“Haykakan Zhamanak” points out that the political developments in 2008 have shown that de facto there are no longer ‘elected’ posts in Armenia. The opposition daily claims that officials in all posts in Armenia – from the president to a city district mayor – are appointed and that citizens’ going to the polls only creates “an illusion of elections”.
“Hraparak” writes about the parole of Armen Sarkisian, the brother of slain prime minister Vazgen Sarkisian who had been sentenced to 10 years in prison after being convicted of masterminding the murder of a well-known journalist in December 2002: “It is obvious that a political decision had been made on him and such decisions in Armenia can be made only by one person – the president of Armenia.”
“Aravot” writes that hemorrhoids and diarrhea are some of the reasons that lawmakers cite for their absences from meetings in parliament.
“In the history of Armenia’s parliament, only one lawmaker, [fugitive interior minister] Vano Siradeghian, was deprived of his mandate for failures to attend parliament sessions. In reality, the secretary of the governing Republican Party’s faction in parliament, Samvel Nikoyan, who did not participate in the vote only once, can be considered to be the most diligent lawmaker in Armenia.”
The same paper writes that the change of parliament speaker initiated by the Republican majority requires some reasoning. “In general, it is a normal step. A political party with an outright majority in parliament has the right to initiate such reshuffles. But there is a need to inform the public as to what goals are being pursued with such a move.”
“Hayk” reports that President Serzh Sarkisian yesterday invited members of the Republican Party council to his office and in fact held an informal council meeting. The paper suggests that the only subject that could be discussed during that meeting was the removal of Tigran Torosian from the post of parliament speaker. The paper asserts that President Sarkisian had told his party that it was necessary to convince Torosian to step down voluntarily and to avoid controversies at any cost.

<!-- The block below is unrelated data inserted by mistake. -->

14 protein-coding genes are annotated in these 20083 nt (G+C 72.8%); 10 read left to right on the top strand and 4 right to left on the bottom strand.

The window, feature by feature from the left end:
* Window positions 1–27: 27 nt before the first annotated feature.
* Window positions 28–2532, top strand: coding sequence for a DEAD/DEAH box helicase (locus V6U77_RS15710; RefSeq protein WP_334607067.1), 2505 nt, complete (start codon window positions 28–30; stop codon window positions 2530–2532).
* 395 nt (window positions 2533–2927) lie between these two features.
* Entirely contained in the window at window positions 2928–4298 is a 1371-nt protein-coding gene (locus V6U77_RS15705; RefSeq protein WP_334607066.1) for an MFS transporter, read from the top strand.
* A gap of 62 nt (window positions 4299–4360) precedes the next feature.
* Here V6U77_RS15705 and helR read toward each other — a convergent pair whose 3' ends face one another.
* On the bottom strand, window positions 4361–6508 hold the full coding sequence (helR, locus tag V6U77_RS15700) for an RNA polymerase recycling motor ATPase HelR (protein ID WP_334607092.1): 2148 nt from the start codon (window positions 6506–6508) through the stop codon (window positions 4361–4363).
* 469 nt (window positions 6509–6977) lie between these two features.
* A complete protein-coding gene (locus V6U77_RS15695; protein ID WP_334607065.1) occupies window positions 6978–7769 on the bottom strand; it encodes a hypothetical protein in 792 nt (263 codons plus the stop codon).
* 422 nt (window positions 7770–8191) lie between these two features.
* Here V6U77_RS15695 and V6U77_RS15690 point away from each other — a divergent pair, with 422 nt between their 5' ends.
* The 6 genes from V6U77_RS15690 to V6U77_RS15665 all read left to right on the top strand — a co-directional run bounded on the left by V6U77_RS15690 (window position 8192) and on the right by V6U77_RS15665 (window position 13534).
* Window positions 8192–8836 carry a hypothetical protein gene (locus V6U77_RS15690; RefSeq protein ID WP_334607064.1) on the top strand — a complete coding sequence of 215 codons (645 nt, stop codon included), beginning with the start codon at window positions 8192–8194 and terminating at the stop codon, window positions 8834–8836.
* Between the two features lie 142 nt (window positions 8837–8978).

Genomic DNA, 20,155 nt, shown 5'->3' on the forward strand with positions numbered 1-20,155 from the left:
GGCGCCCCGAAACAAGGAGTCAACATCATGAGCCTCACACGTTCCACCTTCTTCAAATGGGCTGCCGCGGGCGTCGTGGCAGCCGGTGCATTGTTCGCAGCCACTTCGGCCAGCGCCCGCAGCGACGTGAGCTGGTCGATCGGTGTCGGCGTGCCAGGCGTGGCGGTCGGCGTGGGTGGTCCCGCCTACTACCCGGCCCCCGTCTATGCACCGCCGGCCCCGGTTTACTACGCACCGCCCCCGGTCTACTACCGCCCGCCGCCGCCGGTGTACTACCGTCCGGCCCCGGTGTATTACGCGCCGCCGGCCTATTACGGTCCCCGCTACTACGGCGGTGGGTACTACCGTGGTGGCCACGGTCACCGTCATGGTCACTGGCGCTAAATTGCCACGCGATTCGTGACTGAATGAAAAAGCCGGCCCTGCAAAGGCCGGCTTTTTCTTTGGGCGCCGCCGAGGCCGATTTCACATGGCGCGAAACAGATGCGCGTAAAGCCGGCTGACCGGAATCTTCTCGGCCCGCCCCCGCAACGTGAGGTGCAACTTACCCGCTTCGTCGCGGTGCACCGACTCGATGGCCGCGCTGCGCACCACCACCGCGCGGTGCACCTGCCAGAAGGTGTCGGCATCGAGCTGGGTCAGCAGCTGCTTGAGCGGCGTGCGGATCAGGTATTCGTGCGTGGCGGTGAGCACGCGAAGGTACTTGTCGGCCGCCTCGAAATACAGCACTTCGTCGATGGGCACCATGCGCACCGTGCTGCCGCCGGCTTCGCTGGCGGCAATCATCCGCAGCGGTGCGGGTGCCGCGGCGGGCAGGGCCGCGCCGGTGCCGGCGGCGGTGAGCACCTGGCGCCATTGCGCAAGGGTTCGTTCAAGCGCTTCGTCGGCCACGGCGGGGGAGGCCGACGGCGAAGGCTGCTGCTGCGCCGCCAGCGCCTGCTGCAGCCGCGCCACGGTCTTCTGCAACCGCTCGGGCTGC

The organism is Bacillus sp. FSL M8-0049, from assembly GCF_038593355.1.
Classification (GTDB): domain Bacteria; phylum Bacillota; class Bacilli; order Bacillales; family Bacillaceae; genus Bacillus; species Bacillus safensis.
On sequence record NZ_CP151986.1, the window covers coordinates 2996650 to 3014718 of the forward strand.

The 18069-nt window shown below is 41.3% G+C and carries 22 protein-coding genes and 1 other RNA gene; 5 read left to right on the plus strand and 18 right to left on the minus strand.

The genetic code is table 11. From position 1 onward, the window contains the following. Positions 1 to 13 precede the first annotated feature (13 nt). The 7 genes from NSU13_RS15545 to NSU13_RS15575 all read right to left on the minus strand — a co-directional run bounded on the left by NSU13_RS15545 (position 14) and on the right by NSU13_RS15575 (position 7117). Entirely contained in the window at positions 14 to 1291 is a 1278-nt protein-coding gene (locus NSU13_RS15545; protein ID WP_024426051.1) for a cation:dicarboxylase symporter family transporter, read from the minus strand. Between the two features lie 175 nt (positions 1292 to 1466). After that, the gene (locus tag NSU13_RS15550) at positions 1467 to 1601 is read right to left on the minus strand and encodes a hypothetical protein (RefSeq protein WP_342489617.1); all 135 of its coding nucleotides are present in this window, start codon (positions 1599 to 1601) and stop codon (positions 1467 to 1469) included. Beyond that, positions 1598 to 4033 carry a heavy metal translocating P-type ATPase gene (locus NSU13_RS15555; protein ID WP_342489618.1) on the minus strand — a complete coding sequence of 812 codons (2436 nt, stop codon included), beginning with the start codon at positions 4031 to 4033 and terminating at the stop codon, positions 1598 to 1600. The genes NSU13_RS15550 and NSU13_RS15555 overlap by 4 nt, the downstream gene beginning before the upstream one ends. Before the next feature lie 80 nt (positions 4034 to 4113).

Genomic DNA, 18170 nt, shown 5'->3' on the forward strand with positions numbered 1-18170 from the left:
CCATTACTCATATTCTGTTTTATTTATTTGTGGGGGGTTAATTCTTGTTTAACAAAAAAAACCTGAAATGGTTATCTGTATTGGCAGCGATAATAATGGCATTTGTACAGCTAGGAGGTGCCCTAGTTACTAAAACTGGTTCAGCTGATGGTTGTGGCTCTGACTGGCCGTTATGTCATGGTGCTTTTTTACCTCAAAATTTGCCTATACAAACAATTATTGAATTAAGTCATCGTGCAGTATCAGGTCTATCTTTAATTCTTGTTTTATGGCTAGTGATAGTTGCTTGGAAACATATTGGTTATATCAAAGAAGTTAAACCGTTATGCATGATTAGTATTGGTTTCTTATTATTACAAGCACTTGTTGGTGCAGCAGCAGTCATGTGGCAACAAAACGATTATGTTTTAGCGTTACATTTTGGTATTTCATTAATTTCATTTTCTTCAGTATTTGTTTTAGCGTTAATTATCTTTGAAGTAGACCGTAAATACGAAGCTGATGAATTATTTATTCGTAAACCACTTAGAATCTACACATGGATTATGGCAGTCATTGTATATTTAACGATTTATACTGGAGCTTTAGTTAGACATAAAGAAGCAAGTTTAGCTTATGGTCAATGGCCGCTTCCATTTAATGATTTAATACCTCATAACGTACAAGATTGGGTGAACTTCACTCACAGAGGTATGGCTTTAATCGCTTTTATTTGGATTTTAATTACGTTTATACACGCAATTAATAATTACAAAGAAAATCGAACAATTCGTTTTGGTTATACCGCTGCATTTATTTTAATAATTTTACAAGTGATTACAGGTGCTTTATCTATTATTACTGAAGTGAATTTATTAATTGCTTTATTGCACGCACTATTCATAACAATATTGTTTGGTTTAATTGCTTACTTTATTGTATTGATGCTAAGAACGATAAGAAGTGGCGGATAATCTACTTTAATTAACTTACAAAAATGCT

In an interview with “Zhamanak Yerevan” Armenia’s ex-prime minister Hrant Bagratian says: “One thing is clear to me – Robert Kocharian was engaged in enriching himself during the ten years of his presidency. The government that succeeded him is also corrupt and imposturous. Besides, the authorities got even more shameless after the March 1 events. If it continues like this, we will lose the state.”
Regarding the recent efforts of Armenia to improve relations with Turkey, Bagratian notes: “They have gone a little over the top in that. It was fine inviting President Abdullah Gul to watch a football match together, but to speak about setting up a panel [of Armenian and Turkish historians who would look into the 1915 Armenian massacres in the Ottoman Empire and jointly determine whether they consistuted a genocide] … we are already being shamed for that outside. It is not presented to people here, but internationally it has affected Armenia’s reputation.”
Deputy Parliament Speaker Hrair Karapetian, of the Armenian Revolutionary Federation, tells “Hayots Ashkhar”: “Had there not been protests on the occasion of Turkish President Abdullah Gul’s visit to Yerevan, even our allies – all those civilized countries and states, their parliaments, international organizations, those progressive people who have recognized the Armenian genocide – would have been unable to understand us. Even Gul himself and the Turkish people would not have understood us, because they, too, know that there was genocide.”
Commenting on the amendments that Armenian lawmakers moved into the Law on Television and Radio on Wednesday to suspend all tenders for broadcasting licenses for nearly two years citing the need for digitalizing broadcast systems in Armenia, “168 Zham” offers the following ironic headline: “Only Responsible Air for Another Two Years.”